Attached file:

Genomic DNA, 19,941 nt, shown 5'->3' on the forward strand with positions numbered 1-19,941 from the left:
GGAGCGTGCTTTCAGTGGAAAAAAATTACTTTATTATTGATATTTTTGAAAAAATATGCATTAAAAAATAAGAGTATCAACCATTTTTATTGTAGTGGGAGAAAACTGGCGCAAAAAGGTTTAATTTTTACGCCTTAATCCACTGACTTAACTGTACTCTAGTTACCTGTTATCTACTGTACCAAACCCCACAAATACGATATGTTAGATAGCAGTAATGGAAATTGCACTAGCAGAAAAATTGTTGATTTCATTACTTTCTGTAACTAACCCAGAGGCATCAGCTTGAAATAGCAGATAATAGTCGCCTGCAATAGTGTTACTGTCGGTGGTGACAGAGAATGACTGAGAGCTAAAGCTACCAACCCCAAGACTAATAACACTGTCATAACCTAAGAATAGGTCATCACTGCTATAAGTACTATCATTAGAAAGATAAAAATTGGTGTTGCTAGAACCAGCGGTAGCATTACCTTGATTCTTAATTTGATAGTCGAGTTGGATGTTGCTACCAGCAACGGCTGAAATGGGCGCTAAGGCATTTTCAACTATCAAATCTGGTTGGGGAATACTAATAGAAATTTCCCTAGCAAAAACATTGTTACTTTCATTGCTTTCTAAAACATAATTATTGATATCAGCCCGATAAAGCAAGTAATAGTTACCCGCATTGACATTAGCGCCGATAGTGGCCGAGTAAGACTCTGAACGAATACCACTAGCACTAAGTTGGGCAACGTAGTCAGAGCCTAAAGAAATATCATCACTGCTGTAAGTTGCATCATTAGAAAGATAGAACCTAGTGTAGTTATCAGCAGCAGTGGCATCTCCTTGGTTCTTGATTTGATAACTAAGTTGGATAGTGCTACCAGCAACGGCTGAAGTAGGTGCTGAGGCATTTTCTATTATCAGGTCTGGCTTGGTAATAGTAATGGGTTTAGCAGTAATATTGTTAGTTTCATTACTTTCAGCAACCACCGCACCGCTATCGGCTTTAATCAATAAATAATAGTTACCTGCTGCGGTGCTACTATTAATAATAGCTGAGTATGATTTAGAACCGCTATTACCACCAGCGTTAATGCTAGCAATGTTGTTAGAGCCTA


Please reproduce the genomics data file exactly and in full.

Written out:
Genomic DNA, 19,941 nt, shown 5'->3' on the forward strand with positions numbered 1-19,941 from the left:
GGAGCGTGCTTTCAGTGGAAAAAAATTACTTTATTATTGATATTTTTGAAAAAATATGCATTAAAAAATAAGAGTATCAACCATTTTTATTGTAGTGGGAGAAAACTGGCGCAAAAAGGTTTAATTTTTACGCCTTAATCCACTGACTTAACTGTACTCTAGTTACCTGTTATCTACTGTACCAAACCCCACAAATACGATATGTTAGATAGCAGTAATGGAAATTGCACTAGCAGAAAAATTGTTGATTTCATTACTTTCTGTAACTAACCCAGAGGCATCAGCTTGAAATAGCAGATAATAGTCGCCTGCAATAGTGTTACTGTCGGTGGTGACAGAGAATGACTGAGAGCTAAAGCTACCAACCCCAAGACTAATAACACTGTCATAACCTAAGAATAGGTCATCACTGCTATAAGTACTATCATTAGAAAGATAAAAATTGGTGTTGCTAGAACCAGCGGTAGCATTACCTTGATTCTTAATTTGATAGTCGAGTTGGATGTTGCTACCAGCAACGGCTGAAATGGGCGCTAAGGCATTTTCAACTATCAAATCTGGTTGGGGAATACTAATAGAAATTTCCCTAGCAAAAACATTGTTACTTTCATTGCTTTCTAAAACATAATTATTGATATCAGCCCGATAAAGCAAGTAATAGTTACCCGCATTGACATTAGCGCCGATAGTGGCCGAGTAAGACTCTGAACGAATACCACTAGCACTAAGTTGGGCAACGTAGTCAGAGCCTAAAGAAATATCATCACTGCTGTAAGTTGCATCATTAGAAAGATAGAACCTAGTGTAGTTATCAGCAGCAGTGGCATCTCCTTGGTTCTTGATTTGATAACTAAGTTGGATAGTGCTACCAGCAACGGCTGAAGTAGGTGCTGAGGCATTTTCTATTATCAGGTCTGGCTTGGTAATAGTAATGGGTTTAGCAGTAATATTGTTAGTTTCATTACTTTCAGCAACCACCGCACCGCTATCGGCTTTAATCAATAAATAATAGTTACCTGCTGCGGTGCTACTATTAATAATAGCTGAGTATGATTTAGAACCGCTATTACCACCAGCGTTAATGCTAGCAATGTTGTTAGAGCCTA